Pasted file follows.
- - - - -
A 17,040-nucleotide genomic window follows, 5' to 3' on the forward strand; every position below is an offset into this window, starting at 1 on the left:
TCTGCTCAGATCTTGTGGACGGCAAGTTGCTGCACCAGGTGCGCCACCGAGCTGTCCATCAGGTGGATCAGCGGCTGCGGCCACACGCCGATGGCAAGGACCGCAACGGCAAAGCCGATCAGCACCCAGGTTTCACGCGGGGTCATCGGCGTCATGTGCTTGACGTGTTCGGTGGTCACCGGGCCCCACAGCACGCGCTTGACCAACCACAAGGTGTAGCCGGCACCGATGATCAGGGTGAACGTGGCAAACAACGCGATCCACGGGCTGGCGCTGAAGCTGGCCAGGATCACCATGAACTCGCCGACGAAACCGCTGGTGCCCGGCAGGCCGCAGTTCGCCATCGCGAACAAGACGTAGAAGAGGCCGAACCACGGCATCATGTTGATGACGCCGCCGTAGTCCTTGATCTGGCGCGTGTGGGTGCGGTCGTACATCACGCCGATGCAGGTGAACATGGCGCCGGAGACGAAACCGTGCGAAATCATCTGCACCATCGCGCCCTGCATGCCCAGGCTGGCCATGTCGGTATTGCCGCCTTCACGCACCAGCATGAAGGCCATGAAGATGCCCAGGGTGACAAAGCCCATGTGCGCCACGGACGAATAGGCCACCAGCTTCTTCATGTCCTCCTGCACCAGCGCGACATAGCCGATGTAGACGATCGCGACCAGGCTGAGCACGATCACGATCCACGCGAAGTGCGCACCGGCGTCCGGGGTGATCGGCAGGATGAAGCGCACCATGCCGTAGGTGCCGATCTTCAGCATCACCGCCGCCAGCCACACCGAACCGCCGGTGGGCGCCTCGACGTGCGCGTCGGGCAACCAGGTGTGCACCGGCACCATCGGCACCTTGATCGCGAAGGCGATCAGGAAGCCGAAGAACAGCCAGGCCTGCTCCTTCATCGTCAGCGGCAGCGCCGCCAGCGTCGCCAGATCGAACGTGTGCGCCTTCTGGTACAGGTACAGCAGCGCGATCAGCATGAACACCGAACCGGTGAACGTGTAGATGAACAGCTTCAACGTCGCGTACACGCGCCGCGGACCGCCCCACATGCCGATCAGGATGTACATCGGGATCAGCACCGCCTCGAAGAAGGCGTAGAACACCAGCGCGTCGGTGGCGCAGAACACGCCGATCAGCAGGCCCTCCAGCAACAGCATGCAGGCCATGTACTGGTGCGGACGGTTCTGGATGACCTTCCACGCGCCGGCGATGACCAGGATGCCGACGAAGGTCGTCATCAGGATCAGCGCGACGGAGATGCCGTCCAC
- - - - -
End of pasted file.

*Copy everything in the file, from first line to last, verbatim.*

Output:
A 17,040-nucleotide genomic window follows, 5' to 3' on the forward strand; every position below is an offset into this window, starting at 1 on the left:
TCTGCTCAGATCTTGTGGACGGCAAGTTGCTGCACCAGGTGCGCCACCGAGCTGTCCATCAGGTGGATCAGCGGCTGCGGCCACACGCCGATGGCAAGGACCGCAACGGCAAAGCCGATCAGCACCCAGGTTTCACGCGGGGTCATCGGCGTCATGTGCTTGACGTGTTCGGTGGTCACCGGGCCCCACAGCACGCGCTTGACCAACCACAAGGTGTAGCCGGCACCGATGATCAGGGTGAACGTGGCAAACAACGCGATCCACGGGCTGGCGCTGAAGCTGGCCAGGATCACCATGAACTCGCCGACGAAACCGCTGGTGCCCGGCAGGCCGCAGTTCGCCATCGCGAACAAGACGTAGAAGAGGCCGAACCACGGCATCATGTTGATGACGCCGCCGTAGTCCTTGATCTGGCGCGTGTGGGTGCGGTCGTACATCACGCCGATGCAGGTGAACATGGCGCCGGAGACGAAACCGTGCGAAATCATCTGCACCATCGCGCCCTGCATGCCCAGGCTGGCCATGTCGGTATTGCCGCCTTCACGCACCAGCATGAAGGCCATGAAGATGCCCAGGGTGACAAAGCCCATGTGCGCCACGGACGAATAGGCCACCAGCTTCTTCATGTCCTCCTGCACCAGCGCGACATAGCCGATGTAGACGATCGCGACCAGGCTGAGCACGATCACGATCCACGCGAAGTGCGCACCGGCGTCCGGGGTGATCGGCAGGATGAAGCGCACCATGCCGTAGGTGCCGATCTTCAGCATCACCGCCGCCAGCCACACCGAACCGCCGGTGGGCGCCTCGACGTGCGCGTCGGGCAACCAGGTGTGCACCGGCACCATCGGCACCTTGATCGCGAAGGCGATCAGGAAGCCGAAGAACAGCCAGGCCTGCTCCTTCATCGTCAGCGGCAGCGCCGCCAGCGTCGCCAGATCGAACGTGTGCGCCTTCTGGTACAGGTACAGCAGCGCGATCAGCATGAACACCGAACCGGTGAACGTGTAGATGAACAGCTTCAACGTCGCGTACACGCGCCGCGGACCGCCCCACATGCCGATCAGGATGTACATCGGGATCAGCACCGCCTCGAAGAAGGCGTAGAACACCAGCGCGTCGGTGGCGCAGAACACGCCGATCAGCAGGCCCTCCAGCAACAGCATGCAGGCCATGTACTGGTGCGGACGGTTCTGGATGACCTTCCACGCGCCGGCGATGACCAGGATGCCGACGAAGGTCGTCATCAGGATCAGCGCGACGGAGATGCCGTCCAC